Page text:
stormthreat

This map shows the threat areas forecast by the Storm Prediction Center. Instead of showing you each day’s risk area, I superimposed all of the areas on one map. Parts of Kansas, Oklahoma, and Texas are in the risk area for three days. An outbreak of severe weather is possible this weekend, which could affect the Dallas-Ft. Worth Metroplex, Oklahoma City, Tulsa, and Wichita areas. Tornadoes will be possible.

For us in the Upper Midwest, we’ll be far removed from the most unstable air. A chilly, over-running rain event is set to begin Sunday, possibly lasting through Tuesday of next week. Saturday’s high temperature will be 56 with sunshine. Rain and 52 for a high on Sunday.
2

Share

Posted under severe weather, tornado

This post was written by qni_it on April 22, 2014

47th anniversary of the Belvidere Tornado

Today marks the 47th anniversary of the tornado that devastated the growing Boone County town. The storm killed 24 people, many on buses at Belvidere High School. Here is a tribute video that was put together in 2012.

Share

Posted under tornado

This post was written by qni_it on April 21, 2014

There are 525,948 minutes in a year. How many are spent in a weather warning?

Most of the United States is relatively safe when it comes to severe weather. Of course, we think of Oklahoma and Texas as being prime spots for tornadoes. But a new map shows us the average amount of time spent in a weather warning per county. Daryl Herzmann of Iowa State University released some great maps this week. Take a look!

First, here is the average time spent in a Severe Thunderstorm Warning.
BkuFt3gCYAAUQiG
Of course, the higher likelihood for severe thunderstorms lies in the Tornado Alley state of Oklahoma. But notice the maximum over Eastern Tennessee and even Northern Ohio. It may be a little difficult to see the actual location of states because the dark black lines in this map represent the borders of the National Weather Service offices. Here in Northern Illinois and Southern Wisconsin, we are serviced by three different offices, Milwaukee-Sullivan, Quad Cities-Davenport, and Chicago-Romeoville.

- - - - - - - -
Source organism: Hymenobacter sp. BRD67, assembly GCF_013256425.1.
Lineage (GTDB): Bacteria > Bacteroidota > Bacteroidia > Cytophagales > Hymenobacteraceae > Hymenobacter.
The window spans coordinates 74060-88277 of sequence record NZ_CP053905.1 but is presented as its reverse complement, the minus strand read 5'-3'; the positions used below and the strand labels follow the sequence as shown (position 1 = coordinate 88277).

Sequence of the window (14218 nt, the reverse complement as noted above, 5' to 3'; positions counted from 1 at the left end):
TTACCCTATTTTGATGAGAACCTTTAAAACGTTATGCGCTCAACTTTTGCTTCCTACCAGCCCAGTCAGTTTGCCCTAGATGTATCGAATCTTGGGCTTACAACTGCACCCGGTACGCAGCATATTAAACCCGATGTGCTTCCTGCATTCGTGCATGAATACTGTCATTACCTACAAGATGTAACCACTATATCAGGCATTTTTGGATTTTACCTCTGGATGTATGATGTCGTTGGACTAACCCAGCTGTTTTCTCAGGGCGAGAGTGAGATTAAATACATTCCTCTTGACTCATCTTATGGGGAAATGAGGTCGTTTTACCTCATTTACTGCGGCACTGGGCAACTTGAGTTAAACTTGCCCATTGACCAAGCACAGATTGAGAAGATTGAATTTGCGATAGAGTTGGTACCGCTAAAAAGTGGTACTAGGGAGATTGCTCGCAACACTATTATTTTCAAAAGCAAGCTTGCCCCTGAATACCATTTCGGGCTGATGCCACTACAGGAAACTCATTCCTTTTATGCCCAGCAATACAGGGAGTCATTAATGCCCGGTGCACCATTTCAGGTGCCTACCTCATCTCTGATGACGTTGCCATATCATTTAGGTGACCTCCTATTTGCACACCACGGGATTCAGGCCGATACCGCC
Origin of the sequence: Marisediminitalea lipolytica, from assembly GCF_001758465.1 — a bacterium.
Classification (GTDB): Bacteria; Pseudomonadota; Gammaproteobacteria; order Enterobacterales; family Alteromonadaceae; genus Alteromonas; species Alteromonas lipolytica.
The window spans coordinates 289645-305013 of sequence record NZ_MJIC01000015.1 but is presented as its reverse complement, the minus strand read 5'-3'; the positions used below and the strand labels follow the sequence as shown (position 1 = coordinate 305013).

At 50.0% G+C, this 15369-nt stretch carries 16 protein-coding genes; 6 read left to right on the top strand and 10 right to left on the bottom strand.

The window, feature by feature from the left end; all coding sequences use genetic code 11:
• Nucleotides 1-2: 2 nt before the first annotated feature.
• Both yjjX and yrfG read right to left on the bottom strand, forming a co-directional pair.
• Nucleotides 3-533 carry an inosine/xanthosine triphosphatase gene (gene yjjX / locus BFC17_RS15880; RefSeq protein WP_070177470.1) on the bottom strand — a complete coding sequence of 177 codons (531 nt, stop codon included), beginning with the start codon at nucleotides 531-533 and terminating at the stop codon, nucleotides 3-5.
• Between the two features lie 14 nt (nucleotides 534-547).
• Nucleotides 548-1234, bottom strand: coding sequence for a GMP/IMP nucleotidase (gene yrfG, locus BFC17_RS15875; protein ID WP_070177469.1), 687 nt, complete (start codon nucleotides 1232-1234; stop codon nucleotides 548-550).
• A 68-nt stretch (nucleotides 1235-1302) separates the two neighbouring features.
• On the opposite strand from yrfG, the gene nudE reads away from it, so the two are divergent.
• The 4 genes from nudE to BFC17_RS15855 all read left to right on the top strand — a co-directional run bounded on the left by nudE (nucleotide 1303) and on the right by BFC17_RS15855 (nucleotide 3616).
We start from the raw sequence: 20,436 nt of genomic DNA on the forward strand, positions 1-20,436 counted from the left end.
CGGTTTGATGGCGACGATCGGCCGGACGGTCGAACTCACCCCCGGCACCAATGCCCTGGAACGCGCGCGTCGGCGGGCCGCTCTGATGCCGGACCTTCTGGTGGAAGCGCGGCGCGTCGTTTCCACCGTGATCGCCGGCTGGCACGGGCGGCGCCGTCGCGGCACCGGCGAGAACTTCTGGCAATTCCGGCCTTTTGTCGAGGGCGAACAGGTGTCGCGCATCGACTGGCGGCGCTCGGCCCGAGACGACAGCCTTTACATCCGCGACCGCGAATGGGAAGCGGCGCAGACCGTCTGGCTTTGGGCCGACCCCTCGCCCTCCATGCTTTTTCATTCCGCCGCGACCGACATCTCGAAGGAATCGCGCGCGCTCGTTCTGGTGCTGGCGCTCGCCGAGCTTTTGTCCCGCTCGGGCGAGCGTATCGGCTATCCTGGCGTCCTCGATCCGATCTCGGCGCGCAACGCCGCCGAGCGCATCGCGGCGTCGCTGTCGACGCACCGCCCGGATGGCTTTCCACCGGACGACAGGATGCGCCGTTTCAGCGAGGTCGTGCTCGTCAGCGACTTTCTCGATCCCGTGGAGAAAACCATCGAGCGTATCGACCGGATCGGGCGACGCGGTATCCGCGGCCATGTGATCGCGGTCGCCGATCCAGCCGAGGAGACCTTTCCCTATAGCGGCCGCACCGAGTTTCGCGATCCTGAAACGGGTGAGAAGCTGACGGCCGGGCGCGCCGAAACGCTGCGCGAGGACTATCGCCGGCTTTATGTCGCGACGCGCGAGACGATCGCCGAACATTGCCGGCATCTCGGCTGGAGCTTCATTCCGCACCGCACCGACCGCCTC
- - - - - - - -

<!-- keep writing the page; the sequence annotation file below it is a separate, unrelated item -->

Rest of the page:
Next up, the map showing the average minutes of the year spent in a Tornado Warning:

tor

A few things on this map stand out. First, the larger counties within a tornado-prone zone have a higher chance of being within a warning polygon. Of note is the number of minutes in McLean Co., IL (Bloomington-Normal) which is the largest county in Illinois in bright red compared to Putnam Co., IL (North of Peoria) which is blue.

Daryl went further and took square kilometers into account with the following map. This one is telling! It shows the highest likelihood of a Tornado Warning (not necessarily a full-fledged, on-the-ground tornado) to be in Mississippi.
tor2

So, while we may think of Tornado Alley being Texas and Oklahoma, the higher threat of tornadoes may reside in the Deep South…at least looking at the data over the past 20 years.

Finally, for your viewing pleasure? The map for Flash Flood Warnings per county. It’s easy to see the highest probabilities for flash flooding in the past 20 years are in Southern Missouri and in the Desert Southwest.

ffw

Share

Posted under flooding, severe weather, tornado, weather

This post was written by qni_it on April 10, 2014

Why we escaped the tornadoes yesterday

We made it through one of the biggest November tornado outbreaks in history. However, Central and Southern Illinois were not nearly as lucky as we were in the northern third of the state. Here’s why:
1
This is a snapshot of Exactrack|HD from Sunday morning. You can see the tornadic storms in Central Illinois and in Southeastern Wisconsin. Even though the cold front was still to our west, the tornadic storms in Central Illinois distrupted the wind flow into the storms along the cold front. So, indirectly, the storms to our south spared us here in Northern Illinois.

Here’s a schematic of the event yesterday.

2
We did have funnel clouds reported early on across McHenry Co., up into Walworth, Racine, and Kenosha Cos. But the storms to our southwest just couldn’t materialize because the moisture and energy source had been decreased much like a kinked hose. Had the storms not developed around Peoria, the scenes of complete destruction would be much closer to home.

BZYc0l3CYAARtAy

When severe weather is forecast, it’s important to understand the risk. We, as well as every TV station in Illinois, forecast severe weather for Sunday. For us, I put the word “Active Storms” on the 7 Day Forecast Thursday at 5pm. Here’s a look at the Storm Prediction Center’s forecast map for severe weather along with the reports. That, right there is your tax dollars being put to a good use. -Eric

Share

Posted under tornado

This post was written by qni_it on November 18, 2013

Washington Tornado: EF-4